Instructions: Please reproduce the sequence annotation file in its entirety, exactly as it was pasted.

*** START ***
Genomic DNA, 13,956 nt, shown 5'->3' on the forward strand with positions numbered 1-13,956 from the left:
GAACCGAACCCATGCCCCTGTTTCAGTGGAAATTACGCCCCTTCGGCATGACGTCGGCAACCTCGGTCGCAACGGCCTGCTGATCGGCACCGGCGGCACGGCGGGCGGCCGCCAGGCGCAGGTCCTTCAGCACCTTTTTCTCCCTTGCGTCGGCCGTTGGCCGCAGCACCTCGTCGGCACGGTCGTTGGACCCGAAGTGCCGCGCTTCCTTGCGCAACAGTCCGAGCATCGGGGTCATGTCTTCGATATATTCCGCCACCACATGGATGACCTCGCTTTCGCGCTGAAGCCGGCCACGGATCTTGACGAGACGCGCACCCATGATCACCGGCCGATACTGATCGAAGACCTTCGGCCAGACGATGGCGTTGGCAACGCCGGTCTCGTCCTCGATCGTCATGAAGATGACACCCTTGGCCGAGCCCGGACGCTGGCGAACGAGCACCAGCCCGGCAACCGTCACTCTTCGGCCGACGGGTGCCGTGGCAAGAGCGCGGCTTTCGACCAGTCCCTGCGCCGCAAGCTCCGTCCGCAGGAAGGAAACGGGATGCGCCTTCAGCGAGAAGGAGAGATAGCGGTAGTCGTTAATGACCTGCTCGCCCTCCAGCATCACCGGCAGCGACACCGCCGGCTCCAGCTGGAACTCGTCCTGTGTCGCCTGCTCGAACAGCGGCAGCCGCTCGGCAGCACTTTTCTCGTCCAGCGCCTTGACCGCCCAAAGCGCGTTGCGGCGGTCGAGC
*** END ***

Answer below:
Genomic DNA, 13,956 nt, shown 5'->3' on the forward strand with positions numbered 1-13,956 from the left:
GAACCGAACCCATGCCCCTGTTTCAGTGGAAATTACGCCCCTTCGGCATGACGTCGGCAACCTCGGTCGCAACGGCCTGCTGATCGGCACCGGCGGCACGGCGGGCGGCCGCCAGGCGCAGGTCCTTCAGCACCTTTTTCTCCCTTGCGTCGGCCGTTGGCCGCAGCACCTCGTCGGCACGGTCGTTGGACCCGAAGTGCCGCGCTTCCTTGCGCAACAGTCCGAGCATCGGGGTCATGTCTTCGATATATTCCGCCACCACATGGATGACCTCGCTTTCGCGCTGAAGCCGGCCACGGATCTTGACGAGACGCGCACCCATGATCACCGGCCGATACTGATCGAAGACCTTCGGCCAGACGATGGCGTTGGCAACGCCGGTCTCGTCCTCGATCGTCATGAAGATGACACCCTTGGCCGAGCCCGGACGCTGGCGAACGAGCACCAGCCCGGCAACCGTCACTCTTCGGCCGACGGGTGCCGTGGCAAGAGCGCGGCTTTCGACCAGTCCCTGCGCCGCAAGCTCCGTCCGCAGGAAGGAAACGGGATGCGCCTTCAGCGAGAAGGAGAGATAGCGGTAGTCGTTAATGACCTGCTCGCCCTCCAGCATCACCGGCAGCGACACCGCCGGCTCCAGCTGGAACTCGTCCTGTGTCGCCTGCTCGAACAGCGGCAGCCGCTCGGCAGCACTTTTCTCGTCCAGCGCCTTGACCGCCCAAAGCGCGTTGCGGCGGTCGAGC